The hostel features a hot tub but Sara and I were more interested in hot showers, doing laundry, catching up on e-mails, and getting a good night’s rest. All went according to plan until we were awoken by a lightning, thunder, high winds, and a very hard rain storm in the middle of the night. Around 3am, we then heard a very loud alarm from what sounded like an air raid siren. My first semi-conscious thought was that there was a rock slide or avalanche headed towards us from the mountains. Gaining proper brain function, I realized there would never be enough time to trigger an alarm for those types of disasters and it had to be something else. The next day Sara and I learned that in all likelihood Franz Josef operates a volunteer fire brigade and the siren was used to wake up the volunteers. I assume that either a tree had fallen in the storm or perhaps power lines had come down, but in any event, it was a wild night in the Love Shack!
The next morning we slept in a little later than planned as it was still raining extremely hard outside. In fact, it rained so hard that we also decided to have a very relaxed breakfast and coffee so we could pack the car without getting absolutely soaking wet. When the rain finally broke we quickly drove to Franz Josef Glacier. Unfortunately, the rain started again just as we arrived but we still did the hike to the glacier anyways, getting soaking wet in the process. Just as with Fox Glacier, I was disappointed in how Franz Josef looked in the Fall compared to the Spring, but at least we were treated to a nice waterfall and got some exercise along the way.
From Franz Josef Glacier we started the long drive to Arthur’s Pass, where we had hoped to do some hiking. The first hundred kilometers of the drive proved to us just how devastating the previous night’s storm had been. We saw several power lines and massive trees which had recently fallen as well as a number of areas where the rainfall caused rock and mud slides. We were very lucky that we had stayed in Franz Josef that night as we discovered that the highway behind us, towards Haast, was even closed that day!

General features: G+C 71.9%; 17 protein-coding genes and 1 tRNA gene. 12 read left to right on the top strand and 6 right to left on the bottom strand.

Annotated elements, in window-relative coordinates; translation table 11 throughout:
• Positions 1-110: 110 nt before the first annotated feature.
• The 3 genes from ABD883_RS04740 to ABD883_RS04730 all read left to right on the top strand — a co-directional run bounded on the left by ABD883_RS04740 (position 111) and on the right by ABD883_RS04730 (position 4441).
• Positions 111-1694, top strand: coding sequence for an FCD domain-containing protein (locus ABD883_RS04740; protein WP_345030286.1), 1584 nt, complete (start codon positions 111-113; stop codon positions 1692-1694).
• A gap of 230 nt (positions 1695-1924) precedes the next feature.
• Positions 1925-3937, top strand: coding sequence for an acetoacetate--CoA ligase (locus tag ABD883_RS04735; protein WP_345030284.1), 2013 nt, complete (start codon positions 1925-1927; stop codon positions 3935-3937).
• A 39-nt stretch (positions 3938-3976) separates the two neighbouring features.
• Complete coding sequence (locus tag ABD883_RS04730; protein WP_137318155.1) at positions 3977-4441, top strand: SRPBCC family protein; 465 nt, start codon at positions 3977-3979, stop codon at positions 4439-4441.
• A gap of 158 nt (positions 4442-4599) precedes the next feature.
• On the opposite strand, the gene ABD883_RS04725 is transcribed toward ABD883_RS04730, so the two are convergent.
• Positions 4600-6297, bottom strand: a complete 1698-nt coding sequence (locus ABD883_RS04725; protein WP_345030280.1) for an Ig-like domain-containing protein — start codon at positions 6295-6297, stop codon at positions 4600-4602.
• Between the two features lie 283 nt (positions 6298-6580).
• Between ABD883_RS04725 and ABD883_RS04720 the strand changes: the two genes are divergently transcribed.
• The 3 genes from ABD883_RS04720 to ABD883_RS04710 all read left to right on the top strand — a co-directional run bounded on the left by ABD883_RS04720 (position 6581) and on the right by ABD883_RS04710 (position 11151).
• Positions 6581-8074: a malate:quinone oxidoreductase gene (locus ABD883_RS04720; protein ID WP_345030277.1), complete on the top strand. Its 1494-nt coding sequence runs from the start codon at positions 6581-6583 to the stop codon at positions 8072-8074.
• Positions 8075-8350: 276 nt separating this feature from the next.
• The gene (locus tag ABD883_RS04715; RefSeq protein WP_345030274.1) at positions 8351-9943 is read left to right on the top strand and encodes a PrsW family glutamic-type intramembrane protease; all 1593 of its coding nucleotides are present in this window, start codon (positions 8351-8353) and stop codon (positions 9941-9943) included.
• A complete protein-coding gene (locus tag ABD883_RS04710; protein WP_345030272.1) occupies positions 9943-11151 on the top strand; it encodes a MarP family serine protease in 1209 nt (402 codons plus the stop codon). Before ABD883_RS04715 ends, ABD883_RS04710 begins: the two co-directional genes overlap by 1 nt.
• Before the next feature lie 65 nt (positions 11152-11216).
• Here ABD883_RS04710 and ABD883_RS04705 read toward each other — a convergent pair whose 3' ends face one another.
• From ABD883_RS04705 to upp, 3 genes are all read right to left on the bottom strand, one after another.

Luckily, the further North we drove along the West coast the better the weather became and by mid-day we had beautiful blue skies. In Ross, we stopped for lunch at the Roggy Nugget Café & Bar, a very unique small town bar that appears to cater mostly to bikers. It reminded me of a small town American restaurant and to reinforce that Sara and I had hamburgers and milkshakes.
Our next stop after Ross was Hokitika where we walked along the beachfront and stocked up on groceries for our two nights in Arthur’s Pass. I also managed to find a very comfortable chair built from drift wood in front of one of Hokitika’s bars where I was able to relax for less than a minute before realizing we had to get on our way to Arthur’s Pass.
I must admit that I found the West Coast, including Fox Glacier and Franz Josef Glacier, far more impressive in the Spring than in the Fall. That said, it is still a beautiful and unique part of New Zealand’s South Island and is well worth the drive if you have the time.